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          • garsh

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            Short answer: because not everybody lives in a city.

            Longer answer: People don't want to wait for 20-40 minutes for an Uber to show up. You want to leave now. Car ownership == more freedom.

            I could see the average number of cars owned per household taking a dip though. When my car can take me to work, then drive itself back home for the rest of the family to use for local errands before it comes to pick me up, then that might be worth the tradeoff compared to owning a 2nd or 3rd car.
             
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            • SoFlaModel3

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              I enjoy driving and hate being driven so I hope this isn't the reality. I like being able to leave home on a moments notice without having to worry about a thing.
               
            • ng0

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              Thanks all for your input! You all make good points. When I'm talking about cars sold without steering wheels, I'm talking about daily driver types of cars and not specialty cars that you'd potentially take offroading or on a special track. Once true Level 5 autonomy comes out in cars, theoretically you no longer have to worry about road changes or anything else. The car will be able to analyze and evaluate it's surroundings and make decisions as a human would. Musk is talking about Level 4 (possibly even level 5) autonomy by the end of the year. I'm very skeptical about that, but 20 years seems completely reasonable.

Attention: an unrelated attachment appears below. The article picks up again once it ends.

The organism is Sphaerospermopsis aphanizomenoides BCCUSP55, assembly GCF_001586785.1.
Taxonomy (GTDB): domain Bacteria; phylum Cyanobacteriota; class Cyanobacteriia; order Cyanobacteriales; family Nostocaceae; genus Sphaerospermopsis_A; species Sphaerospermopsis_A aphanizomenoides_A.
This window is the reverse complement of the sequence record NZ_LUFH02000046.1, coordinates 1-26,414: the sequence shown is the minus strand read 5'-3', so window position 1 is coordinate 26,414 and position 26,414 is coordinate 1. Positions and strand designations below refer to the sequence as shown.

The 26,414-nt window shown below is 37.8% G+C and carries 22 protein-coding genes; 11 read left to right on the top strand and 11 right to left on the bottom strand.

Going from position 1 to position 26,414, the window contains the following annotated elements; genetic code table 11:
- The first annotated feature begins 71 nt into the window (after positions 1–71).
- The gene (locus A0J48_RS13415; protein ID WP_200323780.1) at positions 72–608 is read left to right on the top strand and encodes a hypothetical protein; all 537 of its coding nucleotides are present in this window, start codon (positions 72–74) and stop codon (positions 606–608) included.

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              • garsh

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                And when I talk about taking cars offroading or using them on a farm, I'm specifically talking about non-specialty cars. Your average pickup truck. Your average Jeep. Usually, people use old beaters for these purposes, but there are exceptions.


                I'm with your buddies on this bet. In fact, I'd go so far as to say that, for the next 20 years, we won't see a single car sold to the general public that doesn't have a steering wheel. If there are any such cars produced and sold, they will be fleet sales only.
                 
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                • KennethK

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                  When I go to Utah, I drive on the back roads and in the mountains where nothing is marked. Most of the roads are suitable for passenger vehicles, so I'm going to take my model 3. I also drive around to the back door of my house to drop things off there often.